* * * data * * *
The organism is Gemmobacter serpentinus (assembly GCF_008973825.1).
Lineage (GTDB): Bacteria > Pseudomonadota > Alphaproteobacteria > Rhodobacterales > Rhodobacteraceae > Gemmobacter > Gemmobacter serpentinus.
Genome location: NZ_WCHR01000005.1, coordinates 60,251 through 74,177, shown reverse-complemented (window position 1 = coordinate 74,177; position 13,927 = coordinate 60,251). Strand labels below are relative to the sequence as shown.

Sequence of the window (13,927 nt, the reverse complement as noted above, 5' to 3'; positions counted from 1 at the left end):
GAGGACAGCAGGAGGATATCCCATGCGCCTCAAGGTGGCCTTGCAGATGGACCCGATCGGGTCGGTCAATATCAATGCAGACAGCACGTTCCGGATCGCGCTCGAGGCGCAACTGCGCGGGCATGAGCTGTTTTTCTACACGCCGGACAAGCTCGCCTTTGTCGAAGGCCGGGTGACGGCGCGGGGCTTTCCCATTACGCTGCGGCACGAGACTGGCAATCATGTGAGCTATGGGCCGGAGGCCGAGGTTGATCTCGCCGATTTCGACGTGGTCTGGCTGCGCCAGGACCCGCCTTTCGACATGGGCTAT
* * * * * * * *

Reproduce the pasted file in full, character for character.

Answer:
The organism is Gemmobacter serpentinus (assembly GCF_008973825.1).
Lineage (GTDB): Bacteria > Pseudomonadota > Alphaproteobacteria > Rhodobacterales > Rhodobacteraceae > Gemmobacter > Gemmobacter serpentinus.
Genome location: NZ_WCHR01000005.1, coordinates 60,251 through 74,177, shown reverse-complemented (window position 1 = coordinate 74,177; position 13,927 = coordinate 60,251). Strand labels below are relative to the sequence as shown.

Sequence of the window (13,927 nt, the reverse complement as noted above, 5' to 3'; positions counted from 1 at the left end):
GAGGACAGCAGGAGGATATCCCATGCGCCTCAAGGTGGCCTTGCAGATGGACCCGATCGGGTCGGTCAATATCAATGCAGACAGCACGTTCCGGATCGCGCTCGAGGCGCAACTGCGCGGGCATGAGCTGTTTTTCTACACGCCGGACAAGCTCGCCTTTGTCGAAGGCCGGGTGACGGCGCGGGGCTTTCCCATTACGCTGCGGCACGAGACTGGCAATCATGTGAGCTATGGGCCGGAGGCCGAGGTTGATCTCGCCGATTTCGACGTGGTCTGGCTGCGCCAGGACCCGCCTTTCGACATGGGCTAT